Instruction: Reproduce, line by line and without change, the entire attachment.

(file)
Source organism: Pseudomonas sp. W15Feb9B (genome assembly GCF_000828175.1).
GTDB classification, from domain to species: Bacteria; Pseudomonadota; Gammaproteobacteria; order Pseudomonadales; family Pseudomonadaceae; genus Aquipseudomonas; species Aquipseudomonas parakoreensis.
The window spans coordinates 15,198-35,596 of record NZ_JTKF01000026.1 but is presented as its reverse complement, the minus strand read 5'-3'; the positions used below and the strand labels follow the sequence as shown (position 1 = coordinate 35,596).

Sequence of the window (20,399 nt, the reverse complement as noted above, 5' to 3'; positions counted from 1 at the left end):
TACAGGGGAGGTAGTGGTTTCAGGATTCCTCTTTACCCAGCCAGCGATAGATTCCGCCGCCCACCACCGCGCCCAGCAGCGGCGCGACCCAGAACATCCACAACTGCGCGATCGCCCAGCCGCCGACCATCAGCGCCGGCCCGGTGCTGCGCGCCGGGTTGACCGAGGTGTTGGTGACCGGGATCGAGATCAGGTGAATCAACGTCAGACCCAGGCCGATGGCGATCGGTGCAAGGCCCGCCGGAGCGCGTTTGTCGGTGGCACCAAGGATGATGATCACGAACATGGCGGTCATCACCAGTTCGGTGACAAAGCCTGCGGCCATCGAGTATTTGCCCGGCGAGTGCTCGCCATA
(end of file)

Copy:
Source organism: Pseudomonas sp. W15Feb9B (genome assembly GCF_000828175.1).
GTDB classification, from domain to species: Bacteria; Pseudomonadota; Gammaproteobacteria; order Pseudomonadales; family Pseudomonadaceae; genus Aquipseudomonas; species Aquipseudomonas parakoreensis.
The window spans coordinates 15,198-35,596 of record NZ_JTKF01000026.1 but is presented as its reverse complement, the minus strand read 5'-3'; the positions used below and the strand labels follow the sequence as shown (position 1 = coordinate 35,596).

Sequence of the window (20,399 nt, the reverse complement as noted above, 5' to 3'; positions counted from 1 at the left end):
TACAGGGGAGGTAGTGGTTTCAGGATTCCTCTTTACCCAGCCAGCGATAGATTCCGCCGCCCACCACCGCGCCCAGCAGCGGCGCGACCCAGAACATCCACAACTGCGCGATCGCCCAGCCGCCGACCATCAGCGCCGGCCCGGTGCTGCGCGCCGGGTTGACCGAGGTGTTGGTGACCGGGATCGAGATCAGGTGAATCAACGTCAGACCCAGGCCGATGGCGATCGGTGCAAGGCCCGCCGGAGCGCGTTTGTCGGTGGCACCAAGGATGATGATCACGAACATGGCGGTCATCACCAGTTCGGTGACAAAGCCTGCGGCCATCGAGTATTTGCCCGGCGAGTGCTCGCCATA